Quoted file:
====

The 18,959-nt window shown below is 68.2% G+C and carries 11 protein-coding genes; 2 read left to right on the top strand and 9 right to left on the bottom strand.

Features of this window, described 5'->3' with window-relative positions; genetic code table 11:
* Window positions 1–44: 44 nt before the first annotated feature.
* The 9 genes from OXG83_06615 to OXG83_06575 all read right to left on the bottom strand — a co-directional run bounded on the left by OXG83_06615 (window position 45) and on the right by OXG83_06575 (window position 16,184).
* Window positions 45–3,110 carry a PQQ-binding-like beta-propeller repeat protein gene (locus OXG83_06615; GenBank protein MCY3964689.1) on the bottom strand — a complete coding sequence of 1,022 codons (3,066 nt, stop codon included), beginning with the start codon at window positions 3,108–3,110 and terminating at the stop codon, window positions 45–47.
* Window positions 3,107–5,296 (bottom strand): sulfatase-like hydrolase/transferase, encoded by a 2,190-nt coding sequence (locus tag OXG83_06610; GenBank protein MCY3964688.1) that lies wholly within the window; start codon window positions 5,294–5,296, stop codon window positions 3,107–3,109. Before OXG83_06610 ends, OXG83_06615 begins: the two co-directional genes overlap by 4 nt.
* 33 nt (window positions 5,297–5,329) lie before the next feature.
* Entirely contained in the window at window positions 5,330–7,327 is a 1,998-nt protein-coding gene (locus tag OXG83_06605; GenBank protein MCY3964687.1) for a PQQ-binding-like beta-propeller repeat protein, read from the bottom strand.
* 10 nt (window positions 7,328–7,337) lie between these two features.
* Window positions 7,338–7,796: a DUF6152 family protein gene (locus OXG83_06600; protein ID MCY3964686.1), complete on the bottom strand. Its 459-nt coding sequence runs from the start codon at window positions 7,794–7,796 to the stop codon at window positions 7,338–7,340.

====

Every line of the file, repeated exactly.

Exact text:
The 18,959-nt window shown below is 68.2% G+C and carries 11 protein-coding genes; 2 read left to right on the top strand and 9 right to left on the bottom strand.

Features of this window, described 5'->3' with window-relative positions; genetic code table 11:
* Window positions 1–44: 44 nt before the first annotated feature.
* The 9 genes from OXG83_06615 to OXG83_06575 all read right to left on the bottom strand — a co-directional run bounded on the left by OXG83_06615 (window position 45) and on the right by OXG83_06575 (window position 16,184).
* Window positions 45–3,110 carry a PQQ-binding-like beta-propeller repeat protein gene (locus OXG83_06615; GenBank protein MCY3964689.1) on the bottom strand — a complete coding sequence of 1,022 codons (3,066 nt, stop codon included), beginning with the start codon at window positions 3,108–3,110 and terminating at the stop codon, window positions 45–47.
* Window positions 3,107–5,296 (bottom strand): sulfatase-like hydrolase/transferase, encoded by a 2,190-nt coding sequence (locus tag OXG83_06610; GenBank protein MCY3964688.1) that lies wholly within the window; start codon window positions 5,294–5,296, stop codon window positions 3,107–3,109. Before OXG83_06610 ends, OXG83_06615 begins: the two co-directional genes overlap by 4 nt.
* 33 nt (window positions 5,297–5,329) lie before the next feature.
* Entirely contained in the window at window positions 5,330–7,327 is a 1,998-nt protein-coding gene (locus tag OXG83_06605; GenBank protein MCY3964687.1) for a PQQ-binding-like beta-propeller repeat protein, read from the bottom strand.
* 10 nt (window positions 7,328–7,337) lie between these two features.
* Window positions 7,338–7,796: a DUF6152 family protein gene (locus OXG83_06600; protein ID MCY3964686.1), complete on the bottom strand. Its 459-nt coding sequence runs from the start codon at window positions 7,794–7,796 to the stop codon at window positions 7,338–7,340.